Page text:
“There’s definitely more pressure, because, not only is he a colt, so there’s a stallion opportunity, but he also wins the Eclipse Award if he wins this,” Lucarelli said. “That’s the ultimate thing you can do with a horse. And the fact that we have partners this time, which we didn’t have with Octave, we want to do well for them. You want the best stallion prospect to market.”

BROWN LOADED

Mechanicville native Chad Brown has six horses in the Breeders’ Cup, and he has a good shot to win with any of them, especially Awesome Feather, although the undefeated 4-year-old filly is in one of the toughest races of the weekend, tonight’s Ladies’ Classic at 7:30 (ET).

Purchased for $2.3 million by Frank Stronach after winning the 2010 BC Juvenile Fillies, Awesome Feather has overcome a bowed tendon that limited her to two races last year and two this year.

“She has a huge fan base,” Brown said. “We get letters, horse treats and flowers all the time. It’s nice that she has a following. She has terrific owners who have always done the right thing by her and will continue to after she’s done racing. It’s a great story. I’m very fortunate to have her in my barn. She’s just a very, very rare horse. You can breed thousands of horses and not get one like her.”

Also today, Brown will saddle Zag­ora in the Filly & Mare Turf and Watsdachances, who won the P.G. Johnson at Saratoga, in the Juvenile Fillies Turf.

On Saturday, he’s got Balance the Books and Noble Tune in the Juv­enile Turf, and Corporate Jungle in the Turf Sprint.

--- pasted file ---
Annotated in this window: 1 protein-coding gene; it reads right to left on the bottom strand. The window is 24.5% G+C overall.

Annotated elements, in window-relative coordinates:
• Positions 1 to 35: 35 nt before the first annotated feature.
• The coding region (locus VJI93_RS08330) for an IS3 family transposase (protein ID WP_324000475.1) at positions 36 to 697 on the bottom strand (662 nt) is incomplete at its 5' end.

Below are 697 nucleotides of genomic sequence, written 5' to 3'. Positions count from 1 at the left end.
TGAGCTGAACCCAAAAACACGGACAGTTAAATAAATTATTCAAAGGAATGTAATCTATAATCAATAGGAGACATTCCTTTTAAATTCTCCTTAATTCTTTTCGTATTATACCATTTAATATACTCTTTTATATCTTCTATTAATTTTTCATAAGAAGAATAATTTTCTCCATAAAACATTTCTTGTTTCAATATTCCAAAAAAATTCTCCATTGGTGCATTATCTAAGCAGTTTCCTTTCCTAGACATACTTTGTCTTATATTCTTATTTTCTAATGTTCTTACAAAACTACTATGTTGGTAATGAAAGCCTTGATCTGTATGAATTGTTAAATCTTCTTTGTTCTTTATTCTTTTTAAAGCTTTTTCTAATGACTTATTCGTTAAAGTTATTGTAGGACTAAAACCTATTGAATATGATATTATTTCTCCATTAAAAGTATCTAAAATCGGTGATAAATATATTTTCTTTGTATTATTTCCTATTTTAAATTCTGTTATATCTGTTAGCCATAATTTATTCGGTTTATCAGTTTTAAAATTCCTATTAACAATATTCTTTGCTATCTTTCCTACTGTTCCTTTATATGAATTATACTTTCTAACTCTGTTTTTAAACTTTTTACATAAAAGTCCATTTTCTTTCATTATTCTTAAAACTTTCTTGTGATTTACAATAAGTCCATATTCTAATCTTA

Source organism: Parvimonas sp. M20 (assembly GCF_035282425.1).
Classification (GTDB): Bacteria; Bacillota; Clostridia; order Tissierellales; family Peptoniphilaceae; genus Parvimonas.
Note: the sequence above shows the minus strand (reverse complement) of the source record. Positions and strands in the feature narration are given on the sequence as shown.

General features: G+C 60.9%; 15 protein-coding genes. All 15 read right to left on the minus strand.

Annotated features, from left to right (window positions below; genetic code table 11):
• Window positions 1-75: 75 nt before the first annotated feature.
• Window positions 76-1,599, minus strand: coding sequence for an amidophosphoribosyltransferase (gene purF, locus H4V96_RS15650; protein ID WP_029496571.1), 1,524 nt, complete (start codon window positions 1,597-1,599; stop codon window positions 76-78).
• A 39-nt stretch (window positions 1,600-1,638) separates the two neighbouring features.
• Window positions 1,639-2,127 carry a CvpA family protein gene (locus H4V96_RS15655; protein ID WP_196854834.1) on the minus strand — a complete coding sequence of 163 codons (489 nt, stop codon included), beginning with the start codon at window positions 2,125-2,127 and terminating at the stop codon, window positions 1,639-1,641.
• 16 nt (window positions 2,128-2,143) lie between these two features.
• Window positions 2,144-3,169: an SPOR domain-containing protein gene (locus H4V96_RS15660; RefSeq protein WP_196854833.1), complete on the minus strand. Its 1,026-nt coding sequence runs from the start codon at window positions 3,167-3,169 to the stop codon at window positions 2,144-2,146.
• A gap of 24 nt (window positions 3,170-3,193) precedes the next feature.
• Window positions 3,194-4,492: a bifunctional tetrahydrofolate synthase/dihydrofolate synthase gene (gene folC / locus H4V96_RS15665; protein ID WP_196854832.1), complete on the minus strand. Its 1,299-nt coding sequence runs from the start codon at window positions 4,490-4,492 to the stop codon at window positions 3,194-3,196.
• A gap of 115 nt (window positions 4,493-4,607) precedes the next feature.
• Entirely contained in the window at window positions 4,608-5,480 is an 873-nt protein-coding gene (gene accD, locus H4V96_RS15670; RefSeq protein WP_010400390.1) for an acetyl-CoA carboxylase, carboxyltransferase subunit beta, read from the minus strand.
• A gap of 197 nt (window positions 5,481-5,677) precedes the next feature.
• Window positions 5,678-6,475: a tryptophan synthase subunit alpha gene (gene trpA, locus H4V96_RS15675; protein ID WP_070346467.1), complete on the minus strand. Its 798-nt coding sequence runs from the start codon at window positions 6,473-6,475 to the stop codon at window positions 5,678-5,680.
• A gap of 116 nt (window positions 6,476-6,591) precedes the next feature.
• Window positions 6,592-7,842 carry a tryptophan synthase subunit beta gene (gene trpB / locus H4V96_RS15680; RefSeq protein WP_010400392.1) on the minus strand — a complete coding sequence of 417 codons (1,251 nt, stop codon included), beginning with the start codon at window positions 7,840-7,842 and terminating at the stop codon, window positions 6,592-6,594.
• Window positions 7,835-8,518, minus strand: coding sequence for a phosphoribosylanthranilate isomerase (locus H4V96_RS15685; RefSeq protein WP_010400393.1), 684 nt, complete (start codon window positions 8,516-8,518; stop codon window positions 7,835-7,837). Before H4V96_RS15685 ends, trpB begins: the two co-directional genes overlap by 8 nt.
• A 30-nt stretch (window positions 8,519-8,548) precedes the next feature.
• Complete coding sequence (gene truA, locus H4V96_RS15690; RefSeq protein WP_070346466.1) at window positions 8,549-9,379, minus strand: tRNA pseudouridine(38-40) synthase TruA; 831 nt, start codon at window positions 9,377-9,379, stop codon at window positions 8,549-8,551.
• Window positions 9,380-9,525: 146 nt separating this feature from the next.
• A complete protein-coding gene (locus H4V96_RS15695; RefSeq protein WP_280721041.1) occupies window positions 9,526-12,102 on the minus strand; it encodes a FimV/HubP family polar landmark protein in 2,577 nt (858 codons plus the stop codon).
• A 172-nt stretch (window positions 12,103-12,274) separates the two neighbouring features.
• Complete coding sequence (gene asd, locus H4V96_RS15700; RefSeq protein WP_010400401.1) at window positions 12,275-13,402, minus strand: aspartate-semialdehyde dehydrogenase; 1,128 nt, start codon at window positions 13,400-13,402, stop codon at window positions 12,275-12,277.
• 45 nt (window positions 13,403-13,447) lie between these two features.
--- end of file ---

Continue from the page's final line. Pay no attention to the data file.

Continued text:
Zagora is a Grade I winner, having taken the Diana at Saratoga last year, but she’s in deep in the Filly & Mare Turf.

“She’s filled out and looked strong this year, and she’s run some really nice races,” Brown said. “I know that she hasn’t won a Grade I yet this year, but I don’t think that means she’s lost a step. If anything, a couple of her speed numbers are faster this year. We’re talking about a horse that has won four graded stakes already this year. That’s pretty good.”

DULLAHAN IN TURF

Ray Bryan of Saratoga Springs will be watching the Turf with a keen eye on Saturday, but unfortunately for him, he won’t be watching it in California because he’s scheduled to take a five-hour exam for his second-degree black belt in karate.

Nevertheless, he’s excited to see how Dullahan does in that race, since he owns a minority share through Donegal Racing.

“It’s good and bad; I watched the Pacific Classic at Leon’s Restaurant, and this time we’ll be at Hibachi, because that’s where they’re having a dinner after the exam, so hopefully, that’ll be a good omen,” Bryan said.

Dullahan won the Pacific Classic on the synthetic at Del Mar two starts back, the second Grade I win for him in 2012; he also won the Grade I Blue Grass as a steppingstone to a third place in the Kentucky Derby.

Bryan jumped aboard Donegal just in time, agreeing to become a partner right before last year’s Breeders’ Cup. Dullahan then finished fourth to Union Rags in the Juvenile.

He was cross-entered in the Classic.

“I think if you’re intellectually honest, you can make more of an argument for the turf than the dirt,” Bryan said. “Our best is synthetic. The question is how good is he on both of the other surfaces, and, in my opinion, we still do not truly know.